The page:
As these have become more entrenched, they have virtually eliminated intra-party democracy at the grass roots and progressively reduced the number of constituencies in which State and Central party leaders can bring in fresh candidates chosen on the basis of merit. In the current Parliament, for instance, at the last count 159 MPs had criminal charges pending against them. Another 156 are second generation ‘princelings’ whose parents established the clientelist networks that now serve them. The State Assemblies are even more closed to new aspirants: 44 per cent of the MLAs in Bihar, 35 per cent in West Bengal and 30 per cent in Gujarat face criminal charges. The proportion of ‘pocket boroughs’ is also higher in the States than at the Centre.

    Predatory state

    The perennial need for money lies at the roots of the predatory state that India has become. Today, its ruling class consists of corrupt politicians who are served by an extortionate bureaucracy and police that are shielded from public wrath by nothing less than the Constitution of India.
    From Overcome by a sense of betrayal by Prem Shankar Jha

    Comment by B Shantanu | January 16, 2013

  7. A brief primer on why politicians have to be corrupt – – and some food for thought (from a brief conversation with a friend yesterday):
    The main reason why politicians have to be corrupt is the amount of money needed for campaigning* (& the fact that it needs to be “recovered” since it has not exactly come from donations).
    This money is not only needed for publicity and such but also to manage a large volunteer network and the logistics of a campaign Since there is no (as yet) of political volunteering in India, the volunteers need to be “looked after” too.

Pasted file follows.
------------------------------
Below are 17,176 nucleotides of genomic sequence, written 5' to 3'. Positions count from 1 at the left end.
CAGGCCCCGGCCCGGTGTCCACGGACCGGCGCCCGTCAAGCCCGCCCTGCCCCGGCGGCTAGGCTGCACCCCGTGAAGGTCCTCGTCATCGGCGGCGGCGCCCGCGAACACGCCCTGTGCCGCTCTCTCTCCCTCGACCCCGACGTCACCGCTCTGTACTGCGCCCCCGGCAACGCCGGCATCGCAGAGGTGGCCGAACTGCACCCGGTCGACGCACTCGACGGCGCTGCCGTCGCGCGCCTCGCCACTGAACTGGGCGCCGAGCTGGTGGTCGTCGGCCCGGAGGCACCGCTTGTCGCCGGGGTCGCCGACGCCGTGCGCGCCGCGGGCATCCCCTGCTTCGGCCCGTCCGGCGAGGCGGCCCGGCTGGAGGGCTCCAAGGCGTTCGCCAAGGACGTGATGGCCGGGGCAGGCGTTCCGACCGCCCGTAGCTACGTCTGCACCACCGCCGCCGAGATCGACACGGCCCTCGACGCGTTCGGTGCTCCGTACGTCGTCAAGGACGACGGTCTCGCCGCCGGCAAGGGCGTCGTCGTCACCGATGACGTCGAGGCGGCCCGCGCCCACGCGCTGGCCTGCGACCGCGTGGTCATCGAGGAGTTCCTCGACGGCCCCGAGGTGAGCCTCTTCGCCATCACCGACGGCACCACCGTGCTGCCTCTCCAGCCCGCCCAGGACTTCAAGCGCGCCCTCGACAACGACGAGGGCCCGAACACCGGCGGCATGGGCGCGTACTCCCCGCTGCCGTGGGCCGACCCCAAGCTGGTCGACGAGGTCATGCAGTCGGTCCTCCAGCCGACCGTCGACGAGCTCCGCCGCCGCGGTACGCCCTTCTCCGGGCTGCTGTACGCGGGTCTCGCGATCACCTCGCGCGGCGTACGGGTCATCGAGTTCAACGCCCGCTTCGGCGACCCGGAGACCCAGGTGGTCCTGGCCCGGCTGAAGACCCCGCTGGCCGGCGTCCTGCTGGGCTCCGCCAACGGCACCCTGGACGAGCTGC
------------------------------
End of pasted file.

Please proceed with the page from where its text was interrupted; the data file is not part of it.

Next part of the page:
And finally, money is needed to get a leg up in the next election, so that the cycle can continue..
    Since the possibility of making money is maximum in illegal activities (as compared to rent-seeking or dispensing licenses etc), this is where crime comes..
    Similarly the possibility of making money is increased if you hold a position (e.g. as a Minister) since you now have disproportionate “discretionary” powers.
    In fact “discretionary powers” is the reason why “professional politicians” prefer to start their careers in municipal corporations or as an MLA rather than an MP (An MP has significantly less “powers” to dispense favours than an MLA).
    Unless the root cause of political corruption – i.e. campaign finance – is attacked, no number of laws or Lokpals will help..
    This is also the reason why most sincere, committed and thoughtful people of integrity stay away from active politics..
    For an honest person, without finds, without supporters, without celebrity status or media “recall” value, with only noble intentions behind him/her the odds are stacked very high.
    In fact, there is almost no possibility of even making a significant impact, let alone winning.
    So how do you change this situation? Think. Share. Comments welcome, here and over at the blog..

    Comment by B Shantanu | April 13, 2014

  8. I am glad to see the statement “A brief primer on why politicians have to be corrupt”. One consequence of this acceptance would be the end of distinction between good and bad people as identified by how corrupt a politician is.

    One could discuss whether it is possible to eradicate corruption, or one could keep the issue of corruption on the back-burner for the moment, and discuss whether it is possible to strive for a better representation of people.

    There are logistic and cognitive problems. A single person can keep track of about 150 others (friends, family, etc). Fundamentally, when the size of a constituency is as large as a million+, there is no true representation. Conversely, there is little chance people will ever get a realistic idea of a candidate’s work, merit, or commitment. In such situation, and in today’s world where money is the measure of everything including affection,care,education,health,and honour, money becomes the basis of judgment.

    Unless the democratic process itself is upgraded, it will be hard to get rid of corruption. (Please also be aware that India is not the only place where corruption is evident. I suspect US, UK, and Japan display similar corruption, however, it wears good clothes and is heavily made-up, so it is not easy to take notice of).

    Comment by Prakash | April 14, 2014

  9. Placing this link here for the record: Party economics — in black and white
    Discourse on black money should include ways to bring more transparency to finances of political parties, by NEETI BIYANI, JULY 28, 2014.
    Hope to post excerpts soon…

    Comment by B Shantanu | July 31, 2014